ERIC Number: ED218709
Record Type: RIE
Publication Date: 1982-Apr
Reference Count: 0
On Discipline: The Products and Process.
Executive Review, v2 n7 Apr 1982
One explanation for unexpectedly low stress levels among assistant principals may lie in "administrative attribution theory." The demand for school discipline by the public, school boards, teachers, and students should induce high levels of stress in assistant principals, because they are usually responsible for discipline enforcement, but a recent study found that the assistant principalship was not stress-inducing. Administrative attribution theory proposes that administrators assign causality to events based on the perceived intent or motivation of the persons involved. Assistant principals' opportunity to assign intent to misbehaving students may reduce the stress they might otherwise feel. A survey of 24 assistant principals tested whether, in six hypothetical disciplinary cases, they would vary the severity of the punishment according to the motivations they attributed to the perpetrators. The results showed the assistant principals punished most severely those students to whom they attributed motivations of self-gain. These results indicate the assistant principal is psychologically free in enforcing discipline. This psychological freedom is stress-reducing and thus may help explain why assistant principals experience low levels of stress. (RW)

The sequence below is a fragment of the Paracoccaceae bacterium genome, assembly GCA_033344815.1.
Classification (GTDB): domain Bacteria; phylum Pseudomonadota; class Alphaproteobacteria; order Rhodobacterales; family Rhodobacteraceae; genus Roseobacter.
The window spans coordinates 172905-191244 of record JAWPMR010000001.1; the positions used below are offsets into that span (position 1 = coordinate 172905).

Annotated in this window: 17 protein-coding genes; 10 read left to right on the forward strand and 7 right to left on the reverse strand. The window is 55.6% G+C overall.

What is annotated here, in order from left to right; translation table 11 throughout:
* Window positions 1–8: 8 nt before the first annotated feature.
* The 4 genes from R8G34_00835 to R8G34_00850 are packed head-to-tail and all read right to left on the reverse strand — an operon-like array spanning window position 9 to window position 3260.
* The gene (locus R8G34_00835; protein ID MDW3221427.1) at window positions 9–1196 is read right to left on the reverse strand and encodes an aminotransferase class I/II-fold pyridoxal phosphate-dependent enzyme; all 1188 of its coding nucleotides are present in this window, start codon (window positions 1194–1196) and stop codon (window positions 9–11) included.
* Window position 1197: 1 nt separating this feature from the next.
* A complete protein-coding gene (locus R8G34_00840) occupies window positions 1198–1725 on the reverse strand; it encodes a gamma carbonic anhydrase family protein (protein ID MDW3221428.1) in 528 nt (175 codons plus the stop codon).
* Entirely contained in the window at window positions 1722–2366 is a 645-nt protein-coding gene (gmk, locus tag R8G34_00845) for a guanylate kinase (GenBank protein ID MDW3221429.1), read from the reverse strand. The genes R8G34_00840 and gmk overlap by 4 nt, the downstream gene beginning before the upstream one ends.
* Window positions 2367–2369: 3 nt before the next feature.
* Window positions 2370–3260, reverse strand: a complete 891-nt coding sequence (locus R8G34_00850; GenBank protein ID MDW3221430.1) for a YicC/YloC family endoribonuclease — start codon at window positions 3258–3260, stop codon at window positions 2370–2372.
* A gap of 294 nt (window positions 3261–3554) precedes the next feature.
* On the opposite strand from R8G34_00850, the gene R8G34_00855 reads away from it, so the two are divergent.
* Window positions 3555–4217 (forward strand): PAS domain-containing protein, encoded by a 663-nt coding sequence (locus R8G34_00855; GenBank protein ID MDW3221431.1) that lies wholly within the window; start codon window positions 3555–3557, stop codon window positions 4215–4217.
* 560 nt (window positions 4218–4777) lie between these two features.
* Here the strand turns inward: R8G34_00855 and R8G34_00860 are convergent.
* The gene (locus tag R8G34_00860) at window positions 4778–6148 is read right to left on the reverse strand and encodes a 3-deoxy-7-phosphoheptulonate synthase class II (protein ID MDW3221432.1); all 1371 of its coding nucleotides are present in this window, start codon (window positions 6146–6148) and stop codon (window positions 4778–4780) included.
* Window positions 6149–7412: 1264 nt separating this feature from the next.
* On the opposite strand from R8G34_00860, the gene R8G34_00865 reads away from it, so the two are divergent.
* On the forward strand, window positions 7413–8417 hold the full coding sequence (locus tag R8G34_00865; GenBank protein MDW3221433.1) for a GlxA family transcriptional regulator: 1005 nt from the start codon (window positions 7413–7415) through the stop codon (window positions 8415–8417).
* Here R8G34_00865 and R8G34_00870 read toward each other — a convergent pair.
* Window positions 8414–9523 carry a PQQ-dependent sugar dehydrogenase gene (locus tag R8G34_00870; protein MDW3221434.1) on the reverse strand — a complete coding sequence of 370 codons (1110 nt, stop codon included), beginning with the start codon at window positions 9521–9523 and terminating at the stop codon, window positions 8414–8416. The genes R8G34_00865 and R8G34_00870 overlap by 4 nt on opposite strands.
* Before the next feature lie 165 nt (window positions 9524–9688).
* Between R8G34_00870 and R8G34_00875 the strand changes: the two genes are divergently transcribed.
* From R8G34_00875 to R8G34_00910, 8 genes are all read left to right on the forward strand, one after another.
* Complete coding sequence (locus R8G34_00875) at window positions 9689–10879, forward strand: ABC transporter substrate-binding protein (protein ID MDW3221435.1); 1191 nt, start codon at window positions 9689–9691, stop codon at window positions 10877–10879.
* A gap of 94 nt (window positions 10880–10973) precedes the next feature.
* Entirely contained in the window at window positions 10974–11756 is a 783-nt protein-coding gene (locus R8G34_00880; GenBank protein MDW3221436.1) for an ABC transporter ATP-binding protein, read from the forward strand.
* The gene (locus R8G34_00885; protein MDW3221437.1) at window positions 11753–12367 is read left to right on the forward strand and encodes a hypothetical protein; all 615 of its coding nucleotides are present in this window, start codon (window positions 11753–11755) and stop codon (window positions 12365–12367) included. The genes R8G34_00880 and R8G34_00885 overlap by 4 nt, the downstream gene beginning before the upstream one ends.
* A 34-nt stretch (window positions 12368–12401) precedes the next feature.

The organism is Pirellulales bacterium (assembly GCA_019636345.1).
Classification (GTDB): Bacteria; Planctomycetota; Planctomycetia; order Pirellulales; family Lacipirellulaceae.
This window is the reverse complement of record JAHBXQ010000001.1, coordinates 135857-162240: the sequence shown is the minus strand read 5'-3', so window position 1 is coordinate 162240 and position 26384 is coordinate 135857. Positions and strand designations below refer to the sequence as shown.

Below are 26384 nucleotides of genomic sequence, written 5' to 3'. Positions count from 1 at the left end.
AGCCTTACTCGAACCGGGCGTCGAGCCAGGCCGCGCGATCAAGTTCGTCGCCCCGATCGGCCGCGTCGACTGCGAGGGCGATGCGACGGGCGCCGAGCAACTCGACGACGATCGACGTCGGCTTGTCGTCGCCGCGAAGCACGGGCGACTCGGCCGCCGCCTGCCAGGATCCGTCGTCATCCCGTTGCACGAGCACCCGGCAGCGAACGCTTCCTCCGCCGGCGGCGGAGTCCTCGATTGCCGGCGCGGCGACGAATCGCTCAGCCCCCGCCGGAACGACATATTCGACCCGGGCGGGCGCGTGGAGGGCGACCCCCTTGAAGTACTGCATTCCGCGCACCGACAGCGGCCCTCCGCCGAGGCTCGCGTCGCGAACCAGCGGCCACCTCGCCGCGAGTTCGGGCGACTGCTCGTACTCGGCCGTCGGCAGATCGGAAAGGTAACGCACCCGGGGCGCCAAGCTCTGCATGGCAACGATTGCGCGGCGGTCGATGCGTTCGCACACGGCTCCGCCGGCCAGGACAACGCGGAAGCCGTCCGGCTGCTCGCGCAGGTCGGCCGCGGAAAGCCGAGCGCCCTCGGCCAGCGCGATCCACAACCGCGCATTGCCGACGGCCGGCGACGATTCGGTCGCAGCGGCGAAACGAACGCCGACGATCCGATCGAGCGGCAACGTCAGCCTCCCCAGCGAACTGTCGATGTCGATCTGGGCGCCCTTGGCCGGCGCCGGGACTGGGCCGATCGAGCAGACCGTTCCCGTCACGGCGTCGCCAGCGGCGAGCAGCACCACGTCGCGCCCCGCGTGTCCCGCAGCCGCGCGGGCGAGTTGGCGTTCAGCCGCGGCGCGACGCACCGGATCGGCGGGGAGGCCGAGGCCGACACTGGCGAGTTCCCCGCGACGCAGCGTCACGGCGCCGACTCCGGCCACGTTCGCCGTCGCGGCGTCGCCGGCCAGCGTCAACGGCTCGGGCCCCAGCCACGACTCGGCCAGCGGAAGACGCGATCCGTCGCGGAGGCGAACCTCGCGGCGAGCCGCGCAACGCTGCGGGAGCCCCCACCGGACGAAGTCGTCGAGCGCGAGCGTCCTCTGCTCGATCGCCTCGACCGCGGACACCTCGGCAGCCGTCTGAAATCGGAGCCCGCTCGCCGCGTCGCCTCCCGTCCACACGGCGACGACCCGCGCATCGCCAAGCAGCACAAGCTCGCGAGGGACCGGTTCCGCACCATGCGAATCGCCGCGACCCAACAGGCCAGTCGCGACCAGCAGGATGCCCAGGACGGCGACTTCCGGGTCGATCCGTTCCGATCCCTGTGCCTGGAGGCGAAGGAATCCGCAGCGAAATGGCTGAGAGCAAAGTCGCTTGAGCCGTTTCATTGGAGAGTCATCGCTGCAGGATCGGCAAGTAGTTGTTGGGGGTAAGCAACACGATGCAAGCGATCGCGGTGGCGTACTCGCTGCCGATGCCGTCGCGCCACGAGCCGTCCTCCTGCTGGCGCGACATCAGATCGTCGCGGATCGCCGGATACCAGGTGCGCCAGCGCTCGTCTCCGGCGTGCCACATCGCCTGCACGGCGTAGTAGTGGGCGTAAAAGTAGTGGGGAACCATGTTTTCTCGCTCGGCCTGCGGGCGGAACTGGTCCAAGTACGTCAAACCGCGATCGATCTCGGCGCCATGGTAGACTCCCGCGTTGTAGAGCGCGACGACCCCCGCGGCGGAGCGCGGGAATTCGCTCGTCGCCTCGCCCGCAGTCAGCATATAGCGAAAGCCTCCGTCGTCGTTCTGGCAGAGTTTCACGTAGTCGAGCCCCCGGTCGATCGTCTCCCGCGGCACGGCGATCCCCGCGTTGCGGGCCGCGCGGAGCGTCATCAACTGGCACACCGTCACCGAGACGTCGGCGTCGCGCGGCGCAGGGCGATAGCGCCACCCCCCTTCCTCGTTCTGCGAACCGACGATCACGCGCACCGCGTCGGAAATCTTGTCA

Descriptors: Administrator Attitudes, Administrator Role, Behavior Problems, Discipline, Discipline Policy, Elementary Secondary Education, Principals, Punishment, Stress Variables, Student Behavior, Student Motivation
Editor, The Executive Review, Institute for School Executives, The University of Iowa, 210 Lindquist Center, Iowa City, IA 52242 ($1.00).
Publication Type: Collected Works - Serials; Opinion Papers; Reports - Research
Education Level: N/A
Authoring Institution: Iowa Univ., Iowa City. Inst. for School Executives.
Identifiers: Administrative Attribution Theory; Self Gain